Alphabet Inc's fourth-quarter revenue and profit beat Wall Street's expectations on Monday but sharply higher spending, as it added data centres, cloud engineers and marketed its services heavily during the holidays, anxious investors.
Alphabet's fourth quarter revenue rose 22 percent from a year ago to $39.28 billion, compared to the average expectation of $38.93 billion among analysts tracked by Refinitiv.
"Capex is growing at a sizable clip and the primary driver continues to be investing in technical infrastructure to support growth", Alphabet Chief Financial Officer Ruth Porat said in an interview with Bloomberg TV. The company's operating margin, a closely watched measure of profitability, was 21 percent, down from 24 percent. As a reminder, "other revenues" encompasses Google's hardware business - so new products like the Pixel 3 and Pixel 3 XL as well as the Google Home Hub, along with things like Google Play and various paid Google services, all contributed to that growth.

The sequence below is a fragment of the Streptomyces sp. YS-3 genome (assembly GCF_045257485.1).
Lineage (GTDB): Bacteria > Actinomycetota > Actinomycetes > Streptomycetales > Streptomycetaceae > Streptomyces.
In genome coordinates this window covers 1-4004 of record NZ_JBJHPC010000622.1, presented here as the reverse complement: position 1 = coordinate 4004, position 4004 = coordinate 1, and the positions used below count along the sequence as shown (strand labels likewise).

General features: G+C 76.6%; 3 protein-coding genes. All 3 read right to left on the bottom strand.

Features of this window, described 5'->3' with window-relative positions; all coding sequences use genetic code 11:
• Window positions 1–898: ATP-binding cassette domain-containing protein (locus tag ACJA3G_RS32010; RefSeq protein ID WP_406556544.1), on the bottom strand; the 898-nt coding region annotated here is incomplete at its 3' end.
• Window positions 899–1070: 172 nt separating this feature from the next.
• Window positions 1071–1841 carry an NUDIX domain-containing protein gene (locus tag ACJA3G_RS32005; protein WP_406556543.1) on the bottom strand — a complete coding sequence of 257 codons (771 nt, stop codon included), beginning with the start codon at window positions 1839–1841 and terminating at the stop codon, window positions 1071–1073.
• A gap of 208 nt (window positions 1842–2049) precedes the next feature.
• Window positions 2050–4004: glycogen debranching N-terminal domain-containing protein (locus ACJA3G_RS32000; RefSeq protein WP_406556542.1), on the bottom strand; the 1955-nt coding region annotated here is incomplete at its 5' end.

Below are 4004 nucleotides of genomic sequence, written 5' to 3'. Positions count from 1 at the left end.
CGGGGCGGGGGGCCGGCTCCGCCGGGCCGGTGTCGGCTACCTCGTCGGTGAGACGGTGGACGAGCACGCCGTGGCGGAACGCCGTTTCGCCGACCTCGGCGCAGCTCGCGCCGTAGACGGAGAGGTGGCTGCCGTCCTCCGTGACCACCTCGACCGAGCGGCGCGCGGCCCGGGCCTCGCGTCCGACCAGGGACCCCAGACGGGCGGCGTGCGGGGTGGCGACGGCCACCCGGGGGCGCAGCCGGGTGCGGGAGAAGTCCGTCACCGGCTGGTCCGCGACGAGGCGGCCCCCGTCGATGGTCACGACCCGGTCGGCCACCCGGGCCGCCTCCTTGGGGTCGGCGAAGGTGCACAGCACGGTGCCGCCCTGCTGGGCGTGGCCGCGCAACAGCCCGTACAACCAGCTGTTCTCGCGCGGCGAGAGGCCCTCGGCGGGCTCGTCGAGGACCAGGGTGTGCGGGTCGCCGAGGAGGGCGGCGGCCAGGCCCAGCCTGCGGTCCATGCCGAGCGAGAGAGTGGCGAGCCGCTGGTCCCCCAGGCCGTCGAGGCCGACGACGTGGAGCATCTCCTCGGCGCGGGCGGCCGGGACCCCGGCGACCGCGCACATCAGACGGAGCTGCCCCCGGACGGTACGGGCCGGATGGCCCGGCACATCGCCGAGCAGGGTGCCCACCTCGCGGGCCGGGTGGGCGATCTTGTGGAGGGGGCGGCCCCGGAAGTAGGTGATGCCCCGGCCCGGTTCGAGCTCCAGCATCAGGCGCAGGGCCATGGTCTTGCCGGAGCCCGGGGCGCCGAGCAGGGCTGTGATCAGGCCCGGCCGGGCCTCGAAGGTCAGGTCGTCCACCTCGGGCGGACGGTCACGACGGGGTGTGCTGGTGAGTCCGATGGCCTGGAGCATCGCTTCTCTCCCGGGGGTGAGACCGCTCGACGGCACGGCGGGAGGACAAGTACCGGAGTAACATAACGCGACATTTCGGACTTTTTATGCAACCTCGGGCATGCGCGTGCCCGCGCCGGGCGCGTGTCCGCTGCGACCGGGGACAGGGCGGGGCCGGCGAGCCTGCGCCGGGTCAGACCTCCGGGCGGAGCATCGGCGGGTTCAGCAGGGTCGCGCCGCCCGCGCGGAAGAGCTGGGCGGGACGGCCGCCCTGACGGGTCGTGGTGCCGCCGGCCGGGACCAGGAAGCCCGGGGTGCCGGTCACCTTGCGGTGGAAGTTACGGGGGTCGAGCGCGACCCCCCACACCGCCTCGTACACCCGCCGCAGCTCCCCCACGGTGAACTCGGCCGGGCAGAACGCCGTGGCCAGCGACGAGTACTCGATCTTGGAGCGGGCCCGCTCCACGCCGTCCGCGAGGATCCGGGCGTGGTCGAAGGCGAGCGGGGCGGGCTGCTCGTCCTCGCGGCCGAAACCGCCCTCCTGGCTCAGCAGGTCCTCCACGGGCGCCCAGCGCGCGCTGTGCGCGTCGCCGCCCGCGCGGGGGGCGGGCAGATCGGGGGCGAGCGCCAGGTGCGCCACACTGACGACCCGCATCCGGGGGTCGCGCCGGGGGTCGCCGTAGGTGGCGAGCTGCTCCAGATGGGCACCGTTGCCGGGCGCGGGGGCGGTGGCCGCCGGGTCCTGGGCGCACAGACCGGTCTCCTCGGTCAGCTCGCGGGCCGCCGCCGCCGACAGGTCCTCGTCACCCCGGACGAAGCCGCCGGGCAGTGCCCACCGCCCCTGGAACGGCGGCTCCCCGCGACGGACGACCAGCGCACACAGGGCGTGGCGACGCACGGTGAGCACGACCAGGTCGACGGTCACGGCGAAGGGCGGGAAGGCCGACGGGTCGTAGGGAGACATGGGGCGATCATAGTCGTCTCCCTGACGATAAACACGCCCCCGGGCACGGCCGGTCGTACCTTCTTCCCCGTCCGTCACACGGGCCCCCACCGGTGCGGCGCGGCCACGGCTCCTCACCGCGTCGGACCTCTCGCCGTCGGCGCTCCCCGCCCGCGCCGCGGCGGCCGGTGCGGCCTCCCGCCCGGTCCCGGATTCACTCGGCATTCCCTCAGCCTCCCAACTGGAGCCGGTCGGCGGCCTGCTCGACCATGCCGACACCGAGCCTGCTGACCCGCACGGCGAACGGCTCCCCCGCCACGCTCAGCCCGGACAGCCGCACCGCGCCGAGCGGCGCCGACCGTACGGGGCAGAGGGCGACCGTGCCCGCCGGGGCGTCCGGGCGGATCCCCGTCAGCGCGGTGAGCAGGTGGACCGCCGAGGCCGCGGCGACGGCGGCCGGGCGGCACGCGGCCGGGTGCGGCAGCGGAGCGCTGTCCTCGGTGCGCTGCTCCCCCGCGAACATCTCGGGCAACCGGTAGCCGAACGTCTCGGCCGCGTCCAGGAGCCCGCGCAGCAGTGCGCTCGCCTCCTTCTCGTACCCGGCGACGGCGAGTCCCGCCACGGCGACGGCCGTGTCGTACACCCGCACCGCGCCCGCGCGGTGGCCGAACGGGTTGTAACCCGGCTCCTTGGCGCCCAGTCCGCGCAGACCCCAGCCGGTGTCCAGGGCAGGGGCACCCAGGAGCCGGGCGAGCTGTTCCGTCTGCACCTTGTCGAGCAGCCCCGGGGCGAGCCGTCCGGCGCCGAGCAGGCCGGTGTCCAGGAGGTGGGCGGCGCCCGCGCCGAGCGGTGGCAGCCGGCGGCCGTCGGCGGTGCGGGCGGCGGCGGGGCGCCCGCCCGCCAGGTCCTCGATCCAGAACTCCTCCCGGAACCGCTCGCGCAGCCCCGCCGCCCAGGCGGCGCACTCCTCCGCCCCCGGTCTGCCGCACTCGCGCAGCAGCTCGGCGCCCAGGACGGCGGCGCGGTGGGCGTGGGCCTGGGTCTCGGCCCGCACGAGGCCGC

Alphabet's head count grew to almost 99,000 from 80,000 employees during the course of the year as expenses at the internet colossus climbed.
Alphabet shares were down 3.3 percent to $1,103.50 in after-market trades that followed release of the earnings figures from the final three months of previous year.
Google network revenues - display ad cash from non-Google sites - were $5.6bn were up 12 per cent from $5bn last year's quarter.
What do Alphabet's Q4 results mean for their share price?Cloud bets are likely to start paying off in the coming years, said Wedbush Securities analyst Daniel Ives.
The loss a year ago related to a one-time charge from new USA tax rules, while earnings since then have benefited from new rules about valuing Alphabet's dozens of investments in external startups.
Another Google segment of wide interest, called "Other Bets", that includes such companies like as health venture Verily and self-driving firm Waymo, rose 18 percent, to $154 million, well short of the $187.4 million analysts were looking for. The "other bets" businesses had an operating loss of $3.4 billion in 2018, or about $4 per share.
'Acquisitions are an attractive complement to what we do to drive organic growth. "We did more past year than prior, but they were small".